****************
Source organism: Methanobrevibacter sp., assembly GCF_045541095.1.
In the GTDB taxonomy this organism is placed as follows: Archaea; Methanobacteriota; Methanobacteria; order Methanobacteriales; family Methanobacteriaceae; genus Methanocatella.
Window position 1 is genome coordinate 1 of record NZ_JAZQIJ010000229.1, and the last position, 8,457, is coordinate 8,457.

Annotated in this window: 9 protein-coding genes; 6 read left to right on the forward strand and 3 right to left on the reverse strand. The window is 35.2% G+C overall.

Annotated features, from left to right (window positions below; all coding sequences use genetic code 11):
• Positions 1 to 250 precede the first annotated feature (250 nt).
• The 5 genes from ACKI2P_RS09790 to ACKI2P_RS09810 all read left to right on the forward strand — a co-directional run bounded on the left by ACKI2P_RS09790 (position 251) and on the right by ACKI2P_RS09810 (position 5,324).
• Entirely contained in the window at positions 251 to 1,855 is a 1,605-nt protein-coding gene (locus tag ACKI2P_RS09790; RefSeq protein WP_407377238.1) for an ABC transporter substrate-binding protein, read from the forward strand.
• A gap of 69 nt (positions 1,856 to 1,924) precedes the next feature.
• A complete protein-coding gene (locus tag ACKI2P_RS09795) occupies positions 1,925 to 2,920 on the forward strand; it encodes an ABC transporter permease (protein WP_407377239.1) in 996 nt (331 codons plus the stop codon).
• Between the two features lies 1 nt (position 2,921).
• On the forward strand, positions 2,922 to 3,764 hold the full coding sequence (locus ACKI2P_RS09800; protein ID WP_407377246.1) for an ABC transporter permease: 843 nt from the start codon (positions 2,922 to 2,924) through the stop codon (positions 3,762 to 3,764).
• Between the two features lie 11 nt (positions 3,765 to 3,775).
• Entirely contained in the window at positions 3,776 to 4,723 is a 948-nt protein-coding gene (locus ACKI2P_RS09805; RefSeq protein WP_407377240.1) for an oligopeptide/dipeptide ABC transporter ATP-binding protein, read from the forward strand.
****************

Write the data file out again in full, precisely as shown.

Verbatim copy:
Source organism: Methanobrevibacter sp., assembly GCF_045541095.1.
In the GTDB taxonomy this organism is placed as follows: Archaea; Methanobacteriota; Methanobacteria; order Methanobacteriales; family Methanobacteriaceae; genus Methanocatella.
Window position 1 is genome coordinate 1 of record NZ_JAZQIJ010000229.1, and the last position, 8,457, is coordinate 8,457.

Annotated in this window: 9 protein-coding genes; 6 read left to right on the forward strand and 3 right to left on the reverse strand. The window is 35.2% G+C overall.

Annotated features, from left to right (window positions below; all coding sequences use genetic code 11):
• Positions 1 to 250 precede the first annotated feature (250 nt).
• The 5 genes from ACKI2P_RS09790 to ACKI2P_RS09810 all read left to right on the forward strand — a co-directional run bounded on the left by ACKI2P_RS09790 (position 251) and on the right by ACKI2P_RS09810 (position 5,324).
• Entirely contained in the window at positions 251 to 1,855 is a 1,605-nt protein-coding gene (locus tag ACKI2P_RS09790; RefSeq protein WP_407377238.1) for an ABC transporter substrate-binding protein, read from the forward strand.
• A gap of 69 nt (positions 1,856 to 1,924) precedes the next feature.
• A complete protein-coding gene (locus tag ACKI2P_RS09795) occupies positions 1,925 to 2,920 on the forward strand; it encodes an ABC transporter permease (protein WP_407377239.1) in 996 nt (331 codons plus the stop codon).
• Between the two features lies 1 nt (position 2,921).
• On the forward strand, positions 2,922 to 3,764 hold the full coding sequence (locus ACKI2P_RS09800; protein ID WP_407377246.1) for an ABC transporter permease: 843 nt from the start codon (positions 2,922 to 2,924) through the stop codon (positions 3,762 to 3,764).
• Between the two features lie 11 nt (positions 3,765 to 3,775).
• Entirely contained in the window at positions 3,776 to 4,723 is a 948-nt protein-coding gene (locus ACKI2P_RS09805; RefSeq protein WP_407377240.1) for an oligopeptide/dipeptide ABC transporter ATP-binding protein, read from the forward strand.